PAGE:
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|Farm Bill Funding Agreement Elusive|
Farm bill policy discussions have progressed, but an agreement on funding continues to be elusive.
Reports indicate Congressional staff are meeting virtually around the clock and are making progress on identifying areas of agreement and issues to be decided by Members when a formal conference committee meets. However, there are also indications that leaders of the Ways and Means and Finance committees are having difficulty reaching agreement on a package of legislation that would provide an additional $10 billion to be added to the depleted baseline in order to move forward.
In addition to the difficulties of reaching an agreement on funding, it also appears some leaders in the House are disappointed in the allocation of funds to nutrition and conservation announced on March 24, even though nutrition receives an increase of $9.5 billion and conservation an increase of $4 billion over the current baseline. Some in the House complain that the increases are substantially less than those included in the House and Senate-passed bills and they object to the allocation of $4 billion to a new permanent disaster program.
During the week, Ways and Means Committee Chairman Rangel (D-NY) expressed his concerns with the funding allocations and said it was difficult to find agreement between the House, Senate and Administration on legislation needed to generate $10 billion for the farm bill. Negotiations were further slowed when Chairman Rangel had to return to New York during the week for medical treatment.
Negotiations on policy and budget will continue over the weekend as members are mindful of the looming April 19 deadline when the most recent extension of certain agriculture programs expires.
|USDA Projects 9.39 Cotton Acres|
USDA’s March Prospective Plantings Report indicates US producers intend to plant 9.39 million acres of cotton in ’08/09, down 13.3% from the previous year. Upland area is projected to be 9.19 million acres, down 12.8% from ’07/08. ELS area is projected at 203,600 acres, a 30.3% decline.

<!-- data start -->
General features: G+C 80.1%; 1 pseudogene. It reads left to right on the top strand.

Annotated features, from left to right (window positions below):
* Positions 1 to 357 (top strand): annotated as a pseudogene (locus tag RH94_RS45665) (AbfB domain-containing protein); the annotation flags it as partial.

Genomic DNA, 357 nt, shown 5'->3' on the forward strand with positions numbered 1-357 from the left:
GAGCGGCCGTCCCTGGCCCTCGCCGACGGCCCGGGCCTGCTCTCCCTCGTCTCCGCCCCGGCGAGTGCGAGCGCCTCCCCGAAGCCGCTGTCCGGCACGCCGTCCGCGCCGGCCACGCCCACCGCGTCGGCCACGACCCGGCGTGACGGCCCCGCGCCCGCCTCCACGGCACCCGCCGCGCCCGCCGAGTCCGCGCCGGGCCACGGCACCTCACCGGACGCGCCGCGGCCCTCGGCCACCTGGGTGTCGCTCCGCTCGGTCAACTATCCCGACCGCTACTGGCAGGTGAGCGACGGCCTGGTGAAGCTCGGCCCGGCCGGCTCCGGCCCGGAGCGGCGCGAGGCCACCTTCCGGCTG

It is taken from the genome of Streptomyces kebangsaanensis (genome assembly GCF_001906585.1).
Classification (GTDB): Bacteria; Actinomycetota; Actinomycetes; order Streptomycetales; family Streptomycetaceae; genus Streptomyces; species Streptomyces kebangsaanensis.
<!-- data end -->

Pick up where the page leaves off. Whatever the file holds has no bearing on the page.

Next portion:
USDA’s projection of 2.02 million acres in the Southeast represents a decrease of 10.3% from the previous year. In the Mid-South, projected plantings of 1.96 million acres represent a decline of 28.7%. A decrease of 3.7% is indicated for the Southwest. Prospective upland plantings in the West are projected to decline 34.5% from the previous year.
The NCC’s planting intention survey, released in early February, indicated US farmers intend to plant 9.32 million acres to upland cotton and 231,000 acres to ELS cotton.
|CFTC Nomination Announced|
President Bush announced his intention to nominate Commodity Futures Trade Commission’s Commissioner Bart Chilton to a new term expiring April 18, ’13 and Scott O’Malia to serve the remainder of a term expiring April 12, ’12.
Chilton was vice president at the National Farmers Union. He also served on the Farm Credit Administration and as deputy chief of staff to Dan Glickman, then secretary of agriculture. O’Malia currently serves as a clerk on the Senate Appropriations Energy and Water Development subcommittee. He has served in other staff positions in the Senate and was director of Government Affairs for the Mirant Corporations.
|Gin Lab Media Briefing Held|
National Cotton Ginners Assoc. President Chris Breedlove told news media at a briefing in Lubbock that the USDA Cotton Ginning Lab there is important – not only to Texas cotton producers/ginners – but to the entire Cotton Belt.
Breedlove said the facility – slated for closure under the Administration’s currently proposed FY09 budget- is based in one of the largest cotton-producing areas in the world.
Among research work being conducted at the lab, Breedlove cited was: 1) quality issues related to mechanical stripper harvesting and ginning of cottons of the Southwest region, 2) development of more accurate methods of determining particulate emissions from gins and determining a scientific based emissions factor for harvesting equipment, 3) the efficiency of cotton harvesters containing onboard moduling technology and 4) techniques to improve the value and utility of gin byproducts.
Also participating in the briefing were Jim Bradford, president, Texas Cotton Ginners Assoc.; and Barry Evans, incoming president, Plains Cotton Growers. These organizations, along with the NCGA and NCC, will continue to communicate to the Administration the lab’s importance and the need for it to remain funded.
|Container Fees Threaten Ag Exports|
According to an article in The Journal of Commerce Online (http://www.joc.com/), US port-imposed container fees threaten the nation’s agricultural exports because of stiff price competition in global markets. Based on information from the Agriculture Transportation Coalition (AgTC), the article addresses the proliferation of port imposed container fees to fund infrastructure development and environmental initiatives.